where sharply argued views go to die."

"The Middle East to 2020," which is a recent NIC publication,
"turns out to be mainly an assortment of pabulum and truisms,
leavened with occasional bits of pseudo-profound gibberish."
See:

http://www.mideastweb.org/log/archives/00000173.htm


JASON ON VERIFICATION TECHNOLOGY (1990)

The JASON defense advisory group produced a detailed survey of
nuclear arms control verification technologies in a 1990 report
that may still be of interest to specialists in the field.

"This study analyzes several of the principal new challenges to
effective verification of compliance to agreed limits to weapons
now under discussion at the START negotiations.  The new
requirements are analyzed, new technologies are described, and
specific proposals are presented for enhancing our capabilities
to verify treaty compliance."

See "Verification Technology: Unclassified Version" (139 pp, in
a very large 5.8 MB PDF file) here:

http://www.fas.org/irp/agency/dod/jason/verif.pdf


SECURITY CLASSIFICATION IN A POST 9/11 ENVIRONMENT

The effectiveness of the national security classification system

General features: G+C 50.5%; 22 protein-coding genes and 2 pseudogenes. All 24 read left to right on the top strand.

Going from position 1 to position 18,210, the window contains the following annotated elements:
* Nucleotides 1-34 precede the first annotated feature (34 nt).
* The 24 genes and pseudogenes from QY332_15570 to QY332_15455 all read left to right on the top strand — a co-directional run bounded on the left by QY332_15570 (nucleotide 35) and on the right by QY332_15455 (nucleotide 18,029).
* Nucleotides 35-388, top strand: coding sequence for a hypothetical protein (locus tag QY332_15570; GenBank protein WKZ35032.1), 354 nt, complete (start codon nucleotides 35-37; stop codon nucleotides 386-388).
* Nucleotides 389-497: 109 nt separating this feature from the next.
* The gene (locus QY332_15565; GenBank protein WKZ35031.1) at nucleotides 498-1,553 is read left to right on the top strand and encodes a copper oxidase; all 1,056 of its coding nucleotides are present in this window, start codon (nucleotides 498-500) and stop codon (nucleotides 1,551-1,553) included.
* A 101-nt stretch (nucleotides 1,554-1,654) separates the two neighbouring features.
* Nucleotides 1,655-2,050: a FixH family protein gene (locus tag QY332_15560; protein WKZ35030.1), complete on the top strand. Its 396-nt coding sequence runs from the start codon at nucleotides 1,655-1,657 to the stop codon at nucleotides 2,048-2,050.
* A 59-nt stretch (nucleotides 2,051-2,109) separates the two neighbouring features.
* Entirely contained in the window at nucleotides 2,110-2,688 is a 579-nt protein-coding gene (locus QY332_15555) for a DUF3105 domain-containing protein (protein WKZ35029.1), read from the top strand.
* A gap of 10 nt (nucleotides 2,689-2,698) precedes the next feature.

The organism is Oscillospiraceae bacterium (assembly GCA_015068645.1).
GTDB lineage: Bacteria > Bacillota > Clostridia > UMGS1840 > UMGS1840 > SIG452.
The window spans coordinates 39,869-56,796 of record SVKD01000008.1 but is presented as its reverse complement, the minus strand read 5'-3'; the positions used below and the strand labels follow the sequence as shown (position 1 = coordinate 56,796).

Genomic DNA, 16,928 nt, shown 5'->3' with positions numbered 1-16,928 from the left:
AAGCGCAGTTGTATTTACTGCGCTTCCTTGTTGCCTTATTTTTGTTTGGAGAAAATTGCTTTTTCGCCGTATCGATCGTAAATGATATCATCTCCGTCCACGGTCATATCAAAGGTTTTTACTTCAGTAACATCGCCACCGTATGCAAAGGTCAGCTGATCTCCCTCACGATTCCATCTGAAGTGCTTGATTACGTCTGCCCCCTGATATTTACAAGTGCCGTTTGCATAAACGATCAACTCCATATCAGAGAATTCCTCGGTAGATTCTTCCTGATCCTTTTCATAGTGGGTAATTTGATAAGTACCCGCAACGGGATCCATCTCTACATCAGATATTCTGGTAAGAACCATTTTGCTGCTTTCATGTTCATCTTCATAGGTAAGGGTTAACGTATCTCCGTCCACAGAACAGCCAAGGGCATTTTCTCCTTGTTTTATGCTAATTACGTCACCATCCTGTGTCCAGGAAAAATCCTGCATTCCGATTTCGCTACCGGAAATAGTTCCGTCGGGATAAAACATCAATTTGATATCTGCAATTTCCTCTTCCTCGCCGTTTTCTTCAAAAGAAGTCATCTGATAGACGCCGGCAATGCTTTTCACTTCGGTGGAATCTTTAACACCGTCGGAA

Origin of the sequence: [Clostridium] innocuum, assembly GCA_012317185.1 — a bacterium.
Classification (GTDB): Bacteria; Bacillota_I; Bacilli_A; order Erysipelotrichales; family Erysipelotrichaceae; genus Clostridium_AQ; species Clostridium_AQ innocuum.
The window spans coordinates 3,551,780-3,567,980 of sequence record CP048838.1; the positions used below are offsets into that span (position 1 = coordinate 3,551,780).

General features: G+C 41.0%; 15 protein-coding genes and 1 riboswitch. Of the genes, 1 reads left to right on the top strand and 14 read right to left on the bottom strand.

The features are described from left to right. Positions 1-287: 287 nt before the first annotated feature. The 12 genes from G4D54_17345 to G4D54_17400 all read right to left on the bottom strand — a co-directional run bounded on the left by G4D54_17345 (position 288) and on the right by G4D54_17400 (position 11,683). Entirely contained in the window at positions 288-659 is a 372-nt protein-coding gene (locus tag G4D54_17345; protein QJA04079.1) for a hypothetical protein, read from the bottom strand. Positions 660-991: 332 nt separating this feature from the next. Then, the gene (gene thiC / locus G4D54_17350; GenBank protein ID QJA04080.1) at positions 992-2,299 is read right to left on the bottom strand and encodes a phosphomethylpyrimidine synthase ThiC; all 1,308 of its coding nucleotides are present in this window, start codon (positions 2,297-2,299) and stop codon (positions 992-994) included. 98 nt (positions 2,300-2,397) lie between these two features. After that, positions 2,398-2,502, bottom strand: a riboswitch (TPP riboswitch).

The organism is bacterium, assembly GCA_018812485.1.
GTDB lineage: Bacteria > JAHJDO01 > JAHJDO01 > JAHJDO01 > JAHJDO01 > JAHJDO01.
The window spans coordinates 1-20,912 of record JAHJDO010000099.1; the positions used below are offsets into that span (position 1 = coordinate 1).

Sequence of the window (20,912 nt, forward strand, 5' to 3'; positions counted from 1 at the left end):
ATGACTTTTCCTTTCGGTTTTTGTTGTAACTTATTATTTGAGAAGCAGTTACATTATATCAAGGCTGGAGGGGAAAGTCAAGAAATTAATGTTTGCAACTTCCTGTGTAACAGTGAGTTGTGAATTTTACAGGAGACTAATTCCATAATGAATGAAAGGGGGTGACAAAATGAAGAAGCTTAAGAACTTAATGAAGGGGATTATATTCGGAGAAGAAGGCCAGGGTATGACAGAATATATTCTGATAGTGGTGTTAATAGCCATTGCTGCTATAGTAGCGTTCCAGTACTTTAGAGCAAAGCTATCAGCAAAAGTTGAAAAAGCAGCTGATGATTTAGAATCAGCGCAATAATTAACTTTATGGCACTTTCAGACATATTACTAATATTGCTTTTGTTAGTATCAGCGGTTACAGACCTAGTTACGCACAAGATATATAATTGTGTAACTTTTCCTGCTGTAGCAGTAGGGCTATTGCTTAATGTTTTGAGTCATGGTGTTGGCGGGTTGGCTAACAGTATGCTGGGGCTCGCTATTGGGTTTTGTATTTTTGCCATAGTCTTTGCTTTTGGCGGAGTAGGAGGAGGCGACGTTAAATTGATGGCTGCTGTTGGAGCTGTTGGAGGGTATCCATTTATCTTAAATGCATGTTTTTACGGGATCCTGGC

in protecting classified information depends on a robust
declassification process, said William Leonard, director of the
Information Security Oversight Office, in a speech to the
American Historical Association last month.

"We cannot depend upon [the classification] system to protect
today's sensitive secrets unless we regularly purge it of
yesterday's secrets that no longer require protection in the
interest of national security.  Allowing such material to remain
classified, in addition to contributing to an incomplete or
distorted view of our history, also can have a corrosive effect
on the efficacy of the classification system in general."

"To allow information that can no longer cause damage to
national security to remain in the classification system places
all classified information at needless increased risk," Mr.
Leonard said.

Mr. Leonard's ISOO is the federal agency responsible for
overseeing classification and declassification activity
throughout the executive branch.

See his January 9 presentation on "Security Classification in a
Post 9/11 Environment" here:

http://www.fas.org/sgp/isoo/wl010904.html


_______________________________________________
Secrecy News is written by Steven Aftergood and published by the
Federation of American Scientists.

To SUBSCRIBE to Secrecy News, send email to
secrecy_news-request.nul
with "subscribe" in the body of the message.

OR email your request to saftergood.nul

Secrecy News is archived at:
http://www.fas.org/sgp/news/secrecy/index.html

_______________________
Steven Aftergood
Project on Government Secrecy
Federation of American Scientists
web:    www.fas.org/sgp/index.html
email:  saftergood.nul
voice:  (202) 454-4691




[ Next Message | Previous Message | This Day's Messages ]
This Month's Index |

UFO UpDates Main Index

UFO UpDates - Toronto - Operated by Errol Bruce-Knapp


Archive programming by Glenn Campbell at Glenn-Campbell.com